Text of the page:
News Column

TV production firm buys downtown Hampton Post Office

October 14, 2013

YellowBrix

Oct. 14--HAMPTON -- What better way to use the historic downtown Hampton Post Office's mishmash interior than to turn it into a film studio?

m2 Pictures was running out of workspace when the years-empty building went up for auction in March. The 7-year-old firm didn't know what was behind "Door No. 1" when the owners snagged the former Post Office-restaurant building with a $300,000 bid.

"It's an old beast of a building," m2 Pictures President and Executive Producer Mike Sinclair said. "It's fun to see it start to come alive again."

He and another m2 owner, Ray Walsh, cut the chains of the iconic 29,000-square-foot building to find rotting wood, a flooded basement, piles of junk and a varied scene with a restaurant kitchen, two bars and dining areas, a defunct basement nightclub, an outdated penthouse suite replete with Jacuzzi and a smaller modern apartment. That helps explain why the building's value fell from $1.4 million in 2010 to $425,000 this year, according to online assessment records.

While it could cost the company $800,000 in renovations, the eclectic venue with some high ceilings could serve as various sets for m2's ongoing docudrama shows for Investigation Discovery, a true-crime channel owned by Discovery Communications.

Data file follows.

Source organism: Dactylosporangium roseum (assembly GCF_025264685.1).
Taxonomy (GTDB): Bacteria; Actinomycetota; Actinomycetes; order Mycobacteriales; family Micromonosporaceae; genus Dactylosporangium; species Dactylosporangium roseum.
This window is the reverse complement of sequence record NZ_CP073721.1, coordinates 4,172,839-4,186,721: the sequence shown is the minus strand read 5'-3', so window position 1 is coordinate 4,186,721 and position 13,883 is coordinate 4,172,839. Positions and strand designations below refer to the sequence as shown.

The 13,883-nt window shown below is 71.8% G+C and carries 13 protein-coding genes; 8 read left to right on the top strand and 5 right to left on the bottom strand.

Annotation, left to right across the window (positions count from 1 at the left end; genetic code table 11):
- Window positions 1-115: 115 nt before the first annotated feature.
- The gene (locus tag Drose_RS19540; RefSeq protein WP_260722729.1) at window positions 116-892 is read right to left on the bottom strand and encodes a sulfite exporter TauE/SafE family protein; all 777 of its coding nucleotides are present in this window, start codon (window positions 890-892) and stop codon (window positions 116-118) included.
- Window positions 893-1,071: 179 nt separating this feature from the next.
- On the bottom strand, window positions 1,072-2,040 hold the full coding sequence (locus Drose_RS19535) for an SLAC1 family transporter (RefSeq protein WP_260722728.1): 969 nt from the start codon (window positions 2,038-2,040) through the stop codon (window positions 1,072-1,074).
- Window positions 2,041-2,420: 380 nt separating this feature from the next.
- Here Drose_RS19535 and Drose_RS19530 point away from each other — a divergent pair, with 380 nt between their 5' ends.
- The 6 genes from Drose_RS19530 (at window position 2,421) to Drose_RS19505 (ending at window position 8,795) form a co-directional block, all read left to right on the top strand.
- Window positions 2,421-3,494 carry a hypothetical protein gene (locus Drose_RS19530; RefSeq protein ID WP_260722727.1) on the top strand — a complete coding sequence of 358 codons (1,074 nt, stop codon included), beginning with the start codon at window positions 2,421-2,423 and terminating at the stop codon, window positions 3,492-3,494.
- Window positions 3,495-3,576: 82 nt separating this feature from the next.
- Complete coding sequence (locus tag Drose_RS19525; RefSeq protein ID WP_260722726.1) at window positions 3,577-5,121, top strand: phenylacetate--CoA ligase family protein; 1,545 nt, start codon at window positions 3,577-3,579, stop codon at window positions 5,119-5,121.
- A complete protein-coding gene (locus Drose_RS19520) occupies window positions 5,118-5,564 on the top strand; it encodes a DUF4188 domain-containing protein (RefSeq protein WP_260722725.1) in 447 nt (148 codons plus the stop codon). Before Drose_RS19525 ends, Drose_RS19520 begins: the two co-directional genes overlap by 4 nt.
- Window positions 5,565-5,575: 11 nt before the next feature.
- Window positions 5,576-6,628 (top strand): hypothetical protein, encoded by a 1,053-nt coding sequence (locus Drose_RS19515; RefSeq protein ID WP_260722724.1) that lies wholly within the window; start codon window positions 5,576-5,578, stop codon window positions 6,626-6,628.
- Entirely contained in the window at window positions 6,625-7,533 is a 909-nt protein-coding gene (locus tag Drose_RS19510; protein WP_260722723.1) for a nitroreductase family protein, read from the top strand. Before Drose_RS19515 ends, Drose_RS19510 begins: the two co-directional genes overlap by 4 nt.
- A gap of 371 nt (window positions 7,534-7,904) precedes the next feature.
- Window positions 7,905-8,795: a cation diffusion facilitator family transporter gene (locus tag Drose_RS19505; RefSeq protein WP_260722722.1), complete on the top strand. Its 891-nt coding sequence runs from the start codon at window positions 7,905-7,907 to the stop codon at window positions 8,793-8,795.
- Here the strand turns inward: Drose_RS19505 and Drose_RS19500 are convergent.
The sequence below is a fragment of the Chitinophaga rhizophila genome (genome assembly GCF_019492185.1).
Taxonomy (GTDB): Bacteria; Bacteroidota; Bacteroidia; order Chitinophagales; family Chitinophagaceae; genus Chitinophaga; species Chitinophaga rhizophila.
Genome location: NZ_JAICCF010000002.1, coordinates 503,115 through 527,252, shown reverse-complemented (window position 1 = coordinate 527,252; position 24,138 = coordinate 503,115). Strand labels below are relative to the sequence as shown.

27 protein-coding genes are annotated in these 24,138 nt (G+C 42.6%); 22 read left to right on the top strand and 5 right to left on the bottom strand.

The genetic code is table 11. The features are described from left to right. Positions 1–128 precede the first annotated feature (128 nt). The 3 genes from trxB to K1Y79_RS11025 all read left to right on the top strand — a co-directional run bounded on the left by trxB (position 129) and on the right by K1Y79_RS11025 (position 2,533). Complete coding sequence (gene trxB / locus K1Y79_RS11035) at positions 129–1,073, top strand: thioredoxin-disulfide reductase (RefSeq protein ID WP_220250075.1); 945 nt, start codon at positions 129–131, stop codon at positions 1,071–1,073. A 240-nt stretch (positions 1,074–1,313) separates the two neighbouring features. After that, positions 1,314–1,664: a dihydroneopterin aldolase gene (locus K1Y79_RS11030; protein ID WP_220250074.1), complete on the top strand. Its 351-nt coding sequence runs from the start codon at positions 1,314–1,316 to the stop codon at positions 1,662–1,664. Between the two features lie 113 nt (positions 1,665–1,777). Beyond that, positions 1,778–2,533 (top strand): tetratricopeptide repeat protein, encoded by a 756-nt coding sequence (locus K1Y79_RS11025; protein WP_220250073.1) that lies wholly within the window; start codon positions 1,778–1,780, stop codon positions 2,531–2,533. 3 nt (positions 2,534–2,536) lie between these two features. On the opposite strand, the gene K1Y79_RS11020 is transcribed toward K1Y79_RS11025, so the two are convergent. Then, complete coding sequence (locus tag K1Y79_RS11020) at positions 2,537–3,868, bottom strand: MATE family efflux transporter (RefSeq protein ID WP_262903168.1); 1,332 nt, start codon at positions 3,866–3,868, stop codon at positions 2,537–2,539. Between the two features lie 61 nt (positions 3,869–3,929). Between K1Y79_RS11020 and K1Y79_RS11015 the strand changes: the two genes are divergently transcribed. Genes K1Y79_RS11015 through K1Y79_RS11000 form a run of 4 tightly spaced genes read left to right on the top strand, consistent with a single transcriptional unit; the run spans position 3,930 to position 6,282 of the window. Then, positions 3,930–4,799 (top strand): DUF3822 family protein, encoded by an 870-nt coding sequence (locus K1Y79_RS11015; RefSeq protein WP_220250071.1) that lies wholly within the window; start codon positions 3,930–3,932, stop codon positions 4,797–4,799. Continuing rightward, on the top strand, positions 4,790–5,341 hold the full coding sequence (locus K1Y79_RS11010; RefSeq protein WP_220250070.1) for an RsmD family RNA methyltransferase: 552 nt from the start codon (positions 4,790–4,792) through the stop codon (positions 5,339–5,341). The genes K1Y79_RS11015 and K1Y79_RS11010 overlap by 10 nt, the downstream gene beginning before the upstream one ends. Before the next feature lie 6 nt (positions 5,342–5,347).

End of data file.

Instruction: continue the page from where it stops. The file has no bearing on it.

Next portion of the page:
On a tour, Sinclair envisioned the various shots he could grab: whispers in a dining room back corner, arguing at the balcony bar or naturally lit actors on the rooftop. Two of the kitchen's large walk-in refrigerators store props. He pointed to the third. "That's our morgue," he said, meaning producers could use it in shows about death or murder.

The post office at 132 E. Queen St. is just down the street from m2's main offices at 27 W. Queens Way. Sinclair insisted the firm's presence stay downtown with its two server-connected buildings. m2's growth had already taken over sister company Metro Productions' main building, pushing some staffers to a better-suited Richmond space, Metro President Ray Walsh said.

Metro Productions had ventured into TV once and failed, but Walsh partnered with Sinclair, who had experience with New Dominion Pictures in Suffolk, to start a separate business borrowing some Metro resources in 2006.

The pair would travel to industry summits carrying a DVD player to meet movers and shakers in the field. More often than not, they were ignored. The firm produced one hour during its first operating year.

Finally, m2 caught a break when the National Geographic Channel picked up Sinclair's documentary on the resurgence in the white supremacy movement called "American Skinheads." Interest in the show led to three more "Inside Hate" programs on the channel.

Another m2 project chronicled the most challenging cases of the FBI, which turned into "FBI Criminal Pursuit" for Investigation Discovery. Sinclair realized as reality and crime TV was taking off, he could find a niche that combined investigative and re-enactment work to explore the psychology of criminal minds. His most successful show now is "Happily Never After," which focuses solely on victims murdered during their honeymoons.

Today, m2 has a development team of six people and 40-full time production employees. In his Rolodex, Sinclair tallies well over 100 freelancers across the country, depending on where they're shooting. For instance, crews plan to film in Alaska next month for "Ice Cold Killers."